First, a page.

Allan shared his beer menu with me and there are at least 49 beers of great variety and style in both bottles and on draft. Lagunitas, Flying Dog, Dogfish Head, Rogue, Chimay, Yard’s, Troeg’s, 21st Amendment, Oskar Blues and many others are available.  The pub offers two sizes of each—12 oz. or 16.oz—with a concomitant variation in price. Pub regular Joe Ferris, himself a connoisseur of fine beer, has volunteered as a semi-consultant to Maslo as Allan earns his beer bones. If the beer menu in my hand is any indication, Joe knows whereof he speaks. Still, The PubScout offers his own extensive knowledge to assist in the learning process—though my services require a small fee of a beer every now and then.

Maslo knows, too, that not everyone getting off the train has either the time, the inclination or the cash to pony up big bucks for a gourmet meal, so his menu is designed to allow the traveler –as well as the visitor—to order a couple of good brews and a huge, fresh, delicious burger (also in many variations) and fries  for under $20 with some change left over. It seems to be a winning plan. I spoke to Patty, dining with her recent college grad daughter Kelsey, had been in three times already, and the place is barely eight days old.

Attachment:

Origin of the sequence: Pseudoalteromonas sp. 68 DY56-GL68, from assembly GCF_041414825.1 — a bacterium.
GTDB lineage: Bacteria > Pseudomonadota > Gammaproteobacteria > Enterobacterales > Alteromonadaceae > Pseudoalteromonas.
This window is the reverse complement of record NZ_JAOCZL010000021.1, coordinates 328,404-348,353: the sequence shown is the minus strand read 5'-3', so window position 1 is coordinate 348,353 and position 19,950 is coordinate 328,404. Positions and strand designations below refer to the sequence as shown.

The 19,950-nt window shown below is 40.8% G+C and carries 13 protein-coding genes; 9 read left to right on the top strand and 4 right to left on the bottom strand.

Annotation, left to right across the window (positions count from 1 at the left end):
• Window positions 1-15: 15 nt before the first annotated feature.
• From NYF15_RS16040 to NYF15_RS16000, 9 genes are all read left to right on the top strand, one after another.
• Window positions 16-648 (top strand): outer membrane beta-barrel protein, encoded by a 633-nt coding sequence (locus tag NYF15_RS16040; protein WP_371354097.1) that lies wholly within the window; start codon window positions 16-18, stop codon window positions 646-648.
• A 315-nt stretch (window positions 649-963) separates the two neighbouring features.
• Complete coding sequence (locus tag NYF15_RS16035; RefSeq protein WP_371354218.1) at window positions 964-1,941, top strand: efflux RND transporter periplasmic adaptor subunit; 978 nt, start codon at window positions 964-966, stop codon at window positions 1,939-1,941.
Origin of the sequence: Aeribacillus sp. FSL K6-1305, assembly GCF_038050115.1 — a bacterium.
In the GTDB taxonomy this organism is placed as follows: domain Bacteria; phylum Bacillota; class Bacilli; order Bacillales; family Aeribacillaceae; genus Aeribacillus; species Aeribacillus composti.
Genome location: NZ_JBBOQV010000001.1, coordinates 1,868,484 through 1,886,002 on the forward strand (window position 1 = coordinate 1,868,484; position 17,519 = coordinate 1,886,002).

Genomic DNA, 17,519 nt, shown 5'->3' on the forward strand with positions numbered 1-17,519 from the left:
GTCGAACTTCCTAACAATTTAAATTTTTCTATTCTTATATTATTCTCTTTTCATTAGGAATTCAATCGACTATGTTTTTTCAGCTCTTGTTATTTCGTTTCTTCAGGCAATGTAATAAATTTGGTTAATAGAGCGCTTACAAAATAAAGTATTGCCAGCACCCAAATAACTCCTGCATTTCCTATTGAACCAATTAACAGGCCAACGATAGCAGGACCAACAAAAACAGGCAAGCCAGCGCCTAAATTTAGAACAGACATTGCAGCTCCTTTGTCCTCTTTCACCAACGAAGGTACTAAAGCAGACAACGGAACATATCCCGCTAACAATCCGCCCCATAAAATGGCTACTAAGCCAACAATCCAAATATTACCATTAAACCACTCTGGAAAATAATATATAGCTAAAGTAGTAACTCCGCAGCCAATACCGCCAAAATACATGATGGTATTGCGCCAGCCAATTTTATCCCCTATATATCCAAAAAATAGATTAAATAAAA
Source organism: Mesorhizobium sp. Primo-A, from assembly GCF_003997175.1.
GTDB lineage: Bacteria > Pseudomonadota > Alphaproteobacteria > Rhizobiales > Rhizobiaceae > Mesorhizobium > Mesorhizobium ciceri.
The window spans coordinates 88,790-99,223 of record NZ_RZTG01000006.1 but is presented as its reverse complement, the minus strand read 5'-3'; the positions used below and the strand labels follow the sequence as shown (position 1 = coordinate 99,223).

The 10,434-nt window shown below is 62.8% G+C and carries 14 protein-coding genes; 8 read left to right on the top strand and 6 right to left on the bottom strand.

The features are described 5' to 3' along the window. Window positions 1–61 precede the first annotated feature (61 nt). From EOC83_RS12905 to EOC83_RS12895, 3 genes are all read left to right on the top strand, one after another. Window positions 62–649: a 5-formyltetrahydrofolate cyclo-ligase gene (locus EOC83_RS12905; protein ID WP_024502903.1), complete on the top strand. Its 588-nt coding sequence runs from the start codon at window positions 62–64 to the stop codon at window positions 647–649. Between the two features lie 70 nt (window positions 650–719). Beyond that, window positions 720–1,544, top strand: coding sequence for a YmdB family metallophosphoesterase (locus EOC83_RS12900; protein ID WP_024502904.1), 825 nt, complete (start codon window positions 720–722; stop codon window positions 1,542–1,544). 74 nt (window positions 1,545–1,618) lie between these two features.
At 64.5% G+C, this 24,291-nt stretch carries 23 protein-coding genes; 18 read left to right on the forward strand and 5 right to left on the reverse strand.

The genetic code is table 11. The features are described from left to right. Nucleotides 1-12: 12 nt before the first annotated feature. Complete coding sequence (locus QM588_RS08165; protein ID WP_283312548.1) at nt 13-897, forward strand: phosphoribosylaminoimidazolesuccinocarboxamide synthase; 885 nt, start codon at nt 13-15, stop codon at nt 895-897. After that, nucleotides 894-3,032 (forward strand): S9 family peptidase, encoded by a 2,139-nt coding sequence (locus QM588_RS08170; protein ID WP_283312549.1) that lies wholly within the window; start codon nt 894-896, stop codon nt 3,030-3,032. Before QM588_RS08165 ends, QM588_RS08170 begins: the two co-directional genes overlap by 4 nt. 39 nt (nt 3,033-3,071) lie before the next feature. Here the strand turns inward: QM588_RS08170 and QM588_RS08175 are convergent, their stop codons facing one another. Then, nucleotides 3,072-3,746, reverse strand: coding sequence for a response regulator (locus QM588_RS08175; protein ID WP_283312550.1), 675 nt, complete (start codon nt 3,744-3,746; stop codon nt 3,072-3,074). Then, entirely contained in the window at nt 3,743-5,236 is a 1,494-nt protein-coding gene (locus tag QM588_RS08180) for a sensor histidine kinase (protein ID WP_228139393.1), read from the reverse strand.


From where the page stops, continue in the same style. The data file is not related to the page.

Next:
Gonzo and I happened to be visiting during an “End of the World” party, and there were six—count ‘em—six different bands none of which I ( a fan of Glenn Miller, Tommy Dorsey, Cab Calloway, Artie Shaw Woody Herman and others)  had ever heard of performing for the youngish (25-40) crowd. That target demographic is an admitted part of Maslo’s master plan. Maslo said, however, that with its Stone Pony roots, old school rock from Elvis to Pink Floyd is also standard fare. I think I’ve heard of those guys.

Tory and The PubScout
The Rail House Pub is not a very big place, but neither is it cramped, though it could be if the attempt to make Rahway a craft beer mecca catches on. That could happen, but it definitely needs a web presence, even one attached to its big brother at The Rail House Restaurant. As it’s only a week old, we’ll give them time to establish themselves and work out the necessaries of marketing that will aid the process, as well as the kinks that will retard it. As aforementioned, a BIG sign outside will go a long way toward that end, as will some interesting railroad-type wall hangings to give the place some authentic, romantic  iron horse character.

Let’s face it: a “Cheers”  it isn’t. Not yet, anyway.